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SIXTEEN GOLDEN STAIRCASES

            Sixteen golden staircases, sixteen golden staircases she chants, a breathy croon, the soft sibilances snagging on her gappy mix of big-girl and little-girl teeth and escaping like tumbly snarls of spider silk.  

            Sixteen golden staircases, sixteen golden staircases, as the temperature outside drops by twenty degrees, as rain spatters the panes and the overhead light surrenders to a neurasthenic quiver. If you didn’t know, you’d think it was a coincidence. An accident of the weather, of faulty wiring in this big old house. If you didn’t know.

            She scrabbles to snatch all the yellow Legos from her brother’s sticky paws and builds. She pops the plastic blocks together with an animal concentration, an instinct to artless devotion. Her brother whimpers, but doesn’t grab back.

            And where does that come from? I dare to ask, taking a sip of my milky tea, casually. Casually. I know not to press, not too hard. I know not to show fear. She can smell it. She can taste it. I’ve watched her lick her lips and smile. My eyes are averted to the pencil scrawls on the wall, on the closet door, the ones that tend to look like sleepy horses. The tea whispers of cinnamon. Thunder, and outside the elm tree reels, its roots clenching in the mud to hold fast. Leafy shadows swim on the carpet.

            I remember the last time, my voice unhinged by panic. I remember the blood of the baby who wasn’t yet a baby striping my thighs. The kneeling in the garden to bury its remnants, the mud soaking through the knees of my pants. Her face in the upstairs window, looking like my own. Like the photograph my mother took of me in that same window, the day before she fell down.

            Oh, from a faerie book, I think. I must have read it.

            And I wonder when her eyes will turn from blue to green. Any day now, could be. I was six when it happened to me.

 

 

FEAST YOUR EYES

            Feast your eyes Uncle said. He pushed open the front door and I wobbled out sleep-drunk onto the wooden slats, the porch ringed with rose bushes. He’d woken me out of bed, he’d tied my shoes as my head bobbed, my chin sinking to my chest then jerking back up, again, again. The sky was full of sparkling boats, more than I could have imagined, boats exactly like the ones he’d drawn for me on sheets of graph paper in his little room as I sat on his big knees. Our secret, the tall masts with scarlet sails, curling bows with the heads of wolves. This is why you have black hair, black eyes, like me. This is why you don’t look like your parents he’d said. His boats, silvery-bottomed, in clusters, strewn across the wide night sky. They’ve come back for us.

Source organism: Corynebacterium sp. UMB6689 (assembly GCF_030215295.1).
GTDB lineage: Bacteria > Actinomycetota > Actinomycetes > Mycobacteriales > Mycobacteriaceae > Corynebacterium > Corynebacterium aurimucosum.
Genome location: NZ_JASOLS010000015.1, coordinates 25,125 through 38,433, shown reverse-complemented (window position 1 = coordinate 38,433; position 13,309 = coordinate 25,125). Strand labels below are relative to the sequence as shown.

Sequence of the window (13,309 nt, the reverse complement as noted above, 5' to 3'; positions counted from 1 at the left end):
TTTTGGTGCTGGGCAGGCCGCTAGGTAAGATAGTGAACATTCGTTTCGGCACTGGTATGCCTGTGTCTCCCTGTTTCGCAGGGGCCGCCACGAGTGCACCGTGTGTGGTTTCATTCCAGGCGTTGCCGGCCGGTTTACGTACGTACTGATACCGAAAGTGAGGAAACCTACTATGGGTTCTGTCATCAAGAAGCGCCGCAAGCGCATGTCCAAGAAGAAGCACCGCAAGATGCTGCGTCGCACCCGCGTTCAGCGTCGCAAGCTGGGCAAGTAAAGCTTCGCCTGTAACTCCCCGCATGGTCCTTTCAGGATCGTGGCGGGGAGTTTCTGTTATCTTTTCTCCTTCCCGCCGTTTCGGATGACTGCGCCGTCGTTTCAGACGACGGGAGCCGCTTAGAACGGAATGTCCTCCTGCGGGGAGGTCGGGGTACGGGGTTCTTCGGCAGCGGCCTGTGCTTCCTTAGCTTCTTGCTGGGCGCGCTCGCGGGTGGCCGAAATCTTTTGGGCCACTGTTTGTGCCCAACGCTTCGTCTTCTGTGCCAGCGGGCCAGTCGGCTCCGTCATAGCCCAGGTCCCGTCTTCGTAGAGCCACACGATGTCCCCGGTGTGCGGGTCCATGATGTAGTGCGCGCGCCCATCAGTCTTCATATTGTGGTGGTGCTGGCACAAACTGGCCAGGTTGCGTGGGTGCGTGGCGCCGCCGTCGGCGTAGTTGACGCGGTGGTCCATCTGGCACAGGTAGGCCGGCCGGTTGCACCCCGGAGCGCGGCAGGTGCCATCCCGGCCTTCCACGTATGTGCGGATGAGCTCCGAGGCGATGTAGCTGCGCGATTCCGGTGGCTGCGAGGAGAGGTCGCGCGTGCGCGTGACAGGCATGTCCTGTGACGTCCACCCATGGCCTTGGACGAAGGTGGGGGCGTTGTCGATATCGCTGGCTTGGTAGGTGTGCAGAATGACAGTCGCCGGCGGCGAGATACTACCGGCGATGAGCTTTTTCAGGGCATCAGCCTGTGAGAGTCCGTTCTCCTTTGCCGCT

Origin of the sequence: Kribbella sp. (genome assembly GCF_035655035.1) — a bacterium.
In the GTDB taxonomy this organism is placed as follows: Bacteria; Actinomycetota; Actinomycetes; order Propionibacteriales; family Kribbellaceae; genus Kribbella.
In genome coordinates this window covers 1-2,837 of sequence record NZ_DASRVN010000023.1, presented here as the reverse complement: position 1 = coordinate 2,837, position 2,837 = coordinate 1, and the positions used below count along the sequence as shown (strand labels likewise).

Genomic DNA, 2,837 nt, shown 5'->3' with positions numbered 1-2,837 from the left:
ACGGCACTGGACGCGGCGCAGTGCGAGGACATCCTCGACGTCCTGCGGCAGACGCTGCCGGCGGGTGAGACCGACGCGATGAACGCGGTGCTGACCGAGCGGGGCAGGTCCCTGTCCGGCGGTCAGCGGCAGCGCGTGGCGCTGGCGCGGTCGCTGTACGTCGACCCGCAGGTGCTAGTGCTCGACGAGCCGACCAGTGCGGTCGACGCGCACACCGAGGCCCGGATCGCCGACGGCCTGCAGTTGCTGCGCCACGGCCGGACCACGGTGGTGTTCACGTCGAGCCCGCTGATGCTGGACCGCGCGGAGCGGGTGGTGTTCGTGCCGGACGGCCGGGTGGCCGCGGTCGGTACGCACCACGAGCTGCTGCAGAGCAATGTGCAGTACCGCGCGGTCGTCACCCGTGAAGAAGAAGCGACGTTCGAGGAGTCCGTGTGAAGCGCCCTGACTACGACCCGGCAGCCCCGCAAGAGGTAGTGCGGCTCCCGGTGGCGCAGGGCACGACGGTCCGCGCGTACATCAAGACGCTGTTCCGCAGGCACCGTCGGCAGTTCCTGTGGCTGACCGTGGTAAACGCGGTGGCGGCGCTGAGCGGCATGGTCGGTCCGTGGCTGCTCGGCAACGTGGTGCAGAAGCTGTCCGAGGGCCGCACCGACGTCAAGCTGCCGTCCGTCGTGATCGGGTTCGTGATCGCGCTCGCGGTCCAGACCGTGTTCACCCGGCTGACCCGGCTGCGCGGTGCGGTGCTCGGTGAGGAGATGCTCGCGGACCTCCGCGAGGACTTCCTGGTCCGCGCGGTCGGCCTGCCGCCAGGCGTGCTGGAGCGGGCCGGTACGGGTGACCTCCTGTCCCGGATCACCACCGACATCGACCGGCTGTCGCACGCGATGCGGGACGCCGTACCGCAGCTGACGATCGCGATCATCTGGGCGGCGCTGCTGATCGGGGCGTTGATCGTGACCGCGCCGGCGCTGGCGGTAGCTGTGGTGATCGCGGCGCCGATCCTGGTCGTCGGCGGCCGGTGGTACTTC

I know Husband sees me slide the steak knife off the counter, hold it behind my back like a bouquet of tiny sharp teeth, as I breathe C’mon and kiss me. He laughs, thudding his book shut, words like dust billowing from the edges, escaping in a quick puff from under the heavy covers, lost letters glimmering into nothing in the light of the lamp that hangs above the kitchen table. No, I will not let you stab me. He laughs. We make it a joke. We both play along. His eyes are so blue, he can’t understand. He strokes his beard thoughtfully, approaches with soft steps, I believe that you believe what you saw. I do, I believe that you saw it, but Laura, please, let’s let it rest. It was so long ago.

            Uncle vanished that night. They found me in the woods, my hands caked with mud. Mother crying, her nightgown a white smear in the dark. Father with the big square flashlight in his hands, beams of light sweeping the underbrush deliriously as he ran to me, scooped me into his arms. It smelled like cinnamon, and the boats were gone. My shoes were gone, too, but I remember Uncle putting them on my feet, tying the laces as I sat on the edge of my bed. I see glimpses of his eyes gleaming giddy, as I fought my way out of sleep, fell back into the murk, surfaced again. Little red shoes that never turned up. I looked among the trees, I looked, digging into the forest floor, thinking maybe I’d buried them.

            Because I dreamed of digging, after. I dream of digging, still. And I wait until Husband’s gone to bed, I wait until our children are snoring the mild moans of little woodland creatures, their elf-locked hair black against their pillows, their erubescent cheeks glowing sweet in the moony night. I steal into the garden, I cradle fistfuls of earth, and I look up at the sky. I wait for the boats to blot out the stars, again. I wait to feast my eyes. I keep their little shoes by their beds, and I practice tying them very quickly, very tightly.